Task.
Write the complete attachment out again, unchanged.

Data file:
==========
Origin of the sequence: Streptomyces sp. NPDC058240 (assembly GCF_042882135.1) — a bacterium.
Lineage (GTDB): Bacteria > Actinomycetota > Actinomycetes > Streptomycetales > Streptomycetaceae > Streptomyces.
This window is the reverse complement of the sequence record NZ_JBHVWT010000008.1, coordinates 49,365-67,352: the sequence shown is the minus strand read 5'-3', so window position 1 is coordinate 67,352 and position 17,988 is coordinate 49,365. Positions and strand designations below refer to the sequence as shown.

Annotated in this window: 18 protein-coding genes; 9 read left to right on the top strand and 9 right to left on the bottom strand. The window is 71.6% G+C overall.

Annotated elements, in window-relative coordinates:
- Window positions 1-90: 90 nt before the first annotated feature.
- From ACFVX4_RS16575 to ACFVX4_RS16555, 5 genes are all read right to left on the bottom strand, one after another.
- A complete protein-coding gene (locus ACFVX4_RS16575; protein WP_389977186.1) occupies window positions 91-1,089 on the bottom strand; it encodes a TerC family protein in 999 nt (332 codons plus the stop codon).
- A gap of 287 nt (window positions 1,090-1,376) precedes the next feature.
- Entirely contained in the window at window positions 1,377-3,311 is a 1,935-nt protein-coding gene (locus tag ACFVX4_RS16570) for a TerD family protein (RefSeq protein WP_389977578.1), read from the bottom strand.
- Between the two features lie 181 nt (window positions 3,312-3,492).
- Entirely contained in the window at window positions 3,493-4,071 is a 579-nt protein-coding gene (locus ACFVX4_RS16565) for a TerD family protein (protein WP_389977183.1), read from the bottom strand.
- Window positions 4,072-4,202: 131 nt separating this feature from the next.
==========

Origin of the sequence: Streptomyces sp. NPDC058240 (assembly GCF_042882135.1) — a bacterium.
Lineage (GTDB): Bacteria > Actinomycetota > Actinomycetes > Streptomycetales > Streptomycetaceae > Streptomyces.
This window is the reverse complement of the sequence record NZ_JBHVWT010000008.1, coordinates 49,365-67,352: the sequence shown is the minus strand read 5'-3', so window position 1 is coordinate 67,352 and position 17,988 is coordinate 49,365. Positions and strand designations below refer to the sequence as shown.

Annotated in this window: 18 protein-coding genes; 9 read left to right on the top strand and 9 right to left on the bottom strand. The window is 71.6% G+C overall.

Annotated elements, in window-relative coordinates:
- Window positions 1-90: 90 nt before the first annotated feature.
- From ACFVX4_RS16575 to ACFVX4_RS16555, 5 genes are all read right to left on the bottom strand, one after another.
- A complete protein-coding gene (locus ACFVX4_RS16575; protein WP_389977186.1) occupies window positions 91-1,089 on the bottom strand; it encodes a TerC family protein in 999 nt (332 codons plus the stop codon).
- A gap of 287 nt (window positions 1,090-1,376) precedes the next feature.
- Entirely contained in the window at window positions 1,377-3,311 is a 1,935-nt protein-coding gene (locus tag ACFVX4_RS16570) for a TerD family protein (RefSeq protein WP_389977578.1), read from the bottom strand.
- Between the two features lie 181 nt (window positions 3,312-3,492).
- Entirely contained in the window at window positions 3,493-4,071 is a 579-nt protein-coding gene (locus ACFVX4_RS16565) for a TerD family protein (protein WP_389977183.1), read from the bottom strand.
- Window positions 4,072-4,202: 131 nt separating this feature from the next.